In mathematics and abstract algebra, group theory studies a type of algebraic structure called a group. Group theory is often used in mathematics as a starting point for the study of many algebraic structures, and of addition and multiplication of numbers. Because group theory is also useful for studying symmetry in nature and abstract systems, it has many applications in physics and chemistry.
A group is a set (collection) G whose members are called elements. The elements can be numbers of some kind, or other abstract objects. The elements can even be material objects. There is also a binary operation which combines any two elements of G and results in another element of G. This new element may be different from either of the original two, but it does not have to be. It only has to be an element of G. To be a group, the following four conditions must be true of G and the operation defined over G:
- Closure: It is required to check if the suggested operation is actually an operation on the set. If an operation is used on any elements in the group, the element that is formed will also be part of the group.
- For all a, b in G, the result of the operation a • b is also in G.
- Identity element: One element of the group is special. It is called the identity element. If the operation is used with the identity element and another element, the other element will not change.
- There exists an element e in G, such that for all elements a in G, the equation
e • a = a • e = a holds.
- Associativity: When there are many operations, it does not matter in what order they are done, the result will be the same.
- For all a, b and c in G, the equation (a • b) • c = a • (b • c) holds.
- Inverse element: Every element in the group has another element in the group known as its inverse. When the operation is performed between them, the result is the identity element.
- For each a in G, there exists an element b in G such that a • b = b • a = e, where e is the identity element.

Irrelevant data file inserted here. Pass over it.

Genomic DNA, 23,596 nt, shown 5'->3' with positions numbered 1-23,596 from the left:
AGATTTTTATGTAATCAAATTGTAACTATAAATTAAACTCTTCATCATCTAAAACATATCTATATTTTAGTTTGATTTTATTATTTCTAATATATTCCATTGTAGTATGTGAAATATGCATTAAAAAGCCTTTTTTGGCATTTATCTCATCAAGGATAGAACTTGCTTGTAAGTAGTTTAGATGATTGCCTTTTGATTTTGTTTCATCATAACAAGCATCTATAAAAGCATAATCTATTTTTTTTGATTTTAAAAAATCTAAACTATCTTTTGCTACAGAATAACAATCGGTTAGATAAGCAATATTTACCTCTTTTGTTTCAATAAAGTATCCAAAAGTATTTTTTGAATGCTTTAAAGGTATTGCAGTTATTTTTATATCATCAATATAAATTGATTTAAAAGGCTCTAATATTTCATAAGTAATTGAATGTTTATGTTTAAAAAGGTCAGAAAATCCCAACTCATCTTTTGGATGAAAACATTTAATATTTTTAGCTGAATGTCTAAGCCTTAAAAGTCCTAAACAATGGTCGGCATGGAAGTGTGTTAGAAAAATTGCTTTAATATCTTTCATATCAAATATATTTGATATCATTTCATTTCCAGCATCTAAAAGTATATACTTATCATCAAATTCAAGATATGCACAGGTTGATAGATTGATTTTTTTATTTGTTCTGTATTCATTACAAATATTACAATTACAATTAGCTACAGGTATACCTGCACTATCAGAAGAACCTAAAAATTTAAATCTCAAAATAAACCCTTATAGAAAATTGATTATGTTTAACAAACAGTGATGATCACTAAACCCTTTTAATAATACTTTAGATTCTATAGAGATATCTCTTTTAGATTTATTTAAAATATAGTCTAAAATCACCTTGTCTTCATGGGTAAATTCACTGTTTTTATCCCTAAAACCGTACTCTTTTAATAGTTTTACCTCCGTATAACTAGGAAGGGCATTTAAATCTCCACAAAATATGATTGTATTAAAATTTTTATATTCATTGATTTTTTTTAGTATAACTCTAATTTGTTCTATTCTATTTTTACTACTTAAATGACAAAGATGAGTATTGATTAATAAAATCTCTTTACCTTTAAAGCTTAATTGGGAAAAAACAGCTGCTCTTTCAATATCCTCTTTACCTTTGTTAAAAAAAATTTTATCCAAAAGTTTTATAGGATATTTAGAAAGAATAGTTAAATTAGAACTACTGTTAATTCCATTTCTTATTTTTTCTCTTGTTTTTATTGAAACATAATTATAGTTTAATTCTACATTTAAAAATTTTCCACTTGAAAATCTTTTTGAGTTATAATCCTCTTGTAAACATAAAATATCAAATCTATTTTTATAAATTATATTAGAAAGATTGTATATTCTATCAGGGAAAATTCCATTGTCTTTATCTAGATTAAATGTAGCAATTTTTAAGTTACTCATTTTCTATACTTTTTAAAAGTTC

An important fact about groups is that when two elements are combined using the operation, the order of the elements matters. Switching the order of two combined elements typically gives a different result. This means that we have many cases with a • b ≠ b • a.
However, if the order of a and b actually does not matter (for any a and b, we always have a • b = b • a), then the group is called an abelian group.
A simple example of a group is the set of integers (called Z) with the addition operator +. This group is called G = (Z, +). Each required condition is true of G, so G is a group. If we replace • with the + sign, then we can easily check these conditions:
- Closure: For any two integers a and b in G, a + b is also in G. For example, 3 and 5 are integers; and if we add them together, we see that 8 is an integer, too.
- Identity element: For any integer a in G, a + 0 = a. So 0 is the identity element of G. For example, 69+0 is still 69.
- Associativity: For any three integers a, b, and c in G, (a + b) + c = a + (b + c). For example, (1+3)+7 is the same as 1+(3+7).
- Inverse element: For any integer a in G, there is another integer b = −a in G such that a + b = 0. For example, 4 + (−4) = 0. In other words, −4 is the inverse element of 4.
The addition operator is also commutative: The order of a and b does not matter. For any two integers a and b in G, a + b = b + a. For example, 7+3 is the same as 3+7. Thus, G is also an abelian group.
Commutative operators are common in our daily lives. For example, 7 · 3 also is the same as 3 · 7. However, not all operators are commutative. For example, 7÷3 is different from 3÷7 (and neither of these results is an integer). And in particular, 73 is different from 37. Therefore, not all combinations of number sets and mathematical operations can form an abelian group, or even a group at all.